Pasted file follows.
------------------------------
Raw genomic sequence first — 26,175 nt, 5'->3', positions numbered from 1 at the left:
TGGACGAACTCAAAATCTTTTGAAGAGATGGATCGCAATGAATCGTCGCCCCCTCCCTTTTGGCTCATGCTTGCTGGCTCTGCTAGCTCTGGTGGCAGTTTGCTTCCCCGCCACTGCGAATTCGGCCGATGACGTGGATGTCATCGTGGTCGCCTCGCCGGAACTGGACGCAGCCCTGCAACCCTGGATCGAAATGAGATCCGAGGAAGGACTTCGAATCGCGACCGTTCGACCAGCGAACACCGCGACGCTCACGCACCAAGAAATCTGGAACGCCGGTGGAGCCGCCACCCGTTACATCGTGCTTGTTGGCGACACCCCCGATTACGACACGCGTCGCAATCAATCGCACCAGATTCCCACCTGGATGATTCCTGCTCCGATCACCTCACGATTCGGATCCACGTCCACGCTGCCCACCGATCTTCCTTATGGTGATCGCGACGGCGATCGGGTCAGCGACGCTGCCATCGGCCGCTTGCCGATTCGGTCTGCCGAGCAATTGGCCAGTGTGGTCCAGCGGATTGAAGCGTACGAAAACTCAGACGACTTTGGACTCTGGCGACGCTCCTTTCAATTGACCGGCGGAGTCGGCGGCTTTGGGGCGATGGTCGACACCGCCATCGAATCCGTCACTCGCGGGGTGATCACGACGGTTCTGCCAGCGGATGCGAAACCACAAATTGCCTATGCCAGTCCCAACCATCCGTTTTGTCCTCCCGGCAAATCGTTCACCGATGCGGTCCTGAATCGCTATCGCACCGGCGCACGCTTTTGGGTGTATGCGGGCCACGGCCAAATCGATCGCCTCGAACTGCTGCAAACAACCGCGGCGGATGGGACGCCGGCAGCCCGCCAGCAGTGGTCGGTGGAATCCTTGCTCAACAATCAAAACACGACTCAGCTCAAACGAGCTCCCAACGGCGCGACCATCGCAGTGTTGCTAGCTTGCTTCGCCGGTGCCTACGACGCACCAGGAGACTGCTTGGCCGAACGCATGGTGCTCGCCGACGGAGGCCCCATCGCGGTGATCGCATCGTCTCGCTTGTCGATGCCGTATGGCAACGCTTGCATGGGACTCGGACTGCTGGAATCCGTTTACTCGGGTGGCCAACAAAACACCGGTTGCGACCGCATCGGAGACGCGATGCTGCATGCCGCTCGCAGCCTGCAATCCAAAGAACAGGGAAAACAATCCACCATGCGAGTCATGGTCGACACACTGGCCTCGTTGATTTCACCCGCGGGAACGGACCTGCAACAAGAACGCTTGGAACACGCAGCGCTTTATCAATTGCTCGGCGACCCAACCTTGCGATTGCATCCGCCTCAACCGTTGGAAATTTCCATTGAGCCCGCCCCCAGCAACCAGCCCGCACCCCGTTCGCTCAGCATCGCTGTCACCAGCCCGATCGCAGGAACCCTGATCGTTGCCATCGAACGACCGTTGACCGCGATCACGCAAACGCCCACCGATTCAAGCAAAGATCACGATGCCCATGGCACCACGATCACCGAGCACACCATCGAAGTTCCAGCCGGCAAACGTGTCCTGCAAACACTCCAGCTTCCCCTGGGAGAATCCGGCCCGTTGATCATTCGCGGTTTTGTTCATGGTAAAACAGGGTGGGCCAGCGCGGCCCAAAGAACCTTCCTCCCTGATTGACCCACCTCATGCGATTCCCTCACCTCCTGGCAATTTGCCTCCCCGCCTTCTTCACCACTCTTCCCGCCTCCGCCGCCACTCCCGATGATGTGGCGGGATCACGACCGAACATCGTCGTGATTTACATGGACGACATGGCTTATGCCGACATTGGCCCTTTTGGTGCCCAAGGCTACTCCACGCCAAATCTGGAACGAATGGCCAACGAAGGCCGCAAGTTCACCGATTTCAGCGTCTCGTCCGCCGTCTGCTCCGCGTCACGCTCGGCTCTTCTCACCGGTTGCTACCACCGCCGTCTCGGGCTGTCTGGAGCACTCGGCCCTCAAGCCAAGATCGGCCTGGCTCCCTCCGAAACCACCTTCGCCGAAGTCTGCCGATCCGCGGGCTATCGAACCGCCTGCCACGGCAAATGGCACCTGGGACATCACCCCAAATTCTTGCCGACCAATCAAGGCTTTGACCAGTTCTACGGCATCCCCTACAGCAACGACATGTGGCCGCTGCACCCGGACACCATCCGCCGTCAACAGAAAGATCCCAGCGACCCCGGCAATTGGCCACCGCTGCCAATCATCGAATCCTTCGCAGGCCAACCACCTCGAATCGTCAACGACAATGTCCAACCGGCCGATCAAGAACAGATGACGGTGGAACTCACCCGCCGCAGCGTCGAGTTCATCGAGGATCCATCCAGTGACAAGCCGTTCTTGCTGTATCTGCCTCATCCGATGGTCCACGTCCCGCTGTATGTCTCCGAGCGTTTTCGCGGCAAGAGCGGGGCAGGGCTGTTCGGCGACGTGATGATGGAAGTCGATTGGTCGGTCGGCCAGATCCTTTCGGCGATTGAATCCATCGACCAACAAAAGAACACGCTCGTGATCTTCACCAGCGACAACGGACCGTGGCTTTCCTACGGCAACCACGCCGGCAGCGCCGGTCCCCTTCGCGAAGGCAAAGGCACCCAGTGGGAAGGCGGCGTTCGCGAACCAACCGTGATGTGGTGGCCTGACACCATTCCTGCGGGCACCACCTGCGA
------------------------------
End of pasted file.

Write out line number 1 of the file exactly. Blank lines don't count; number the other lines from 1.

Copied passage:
Raw genomic sequence first — 26,175 nt, 5'->3', positions numbered from 1 at the left: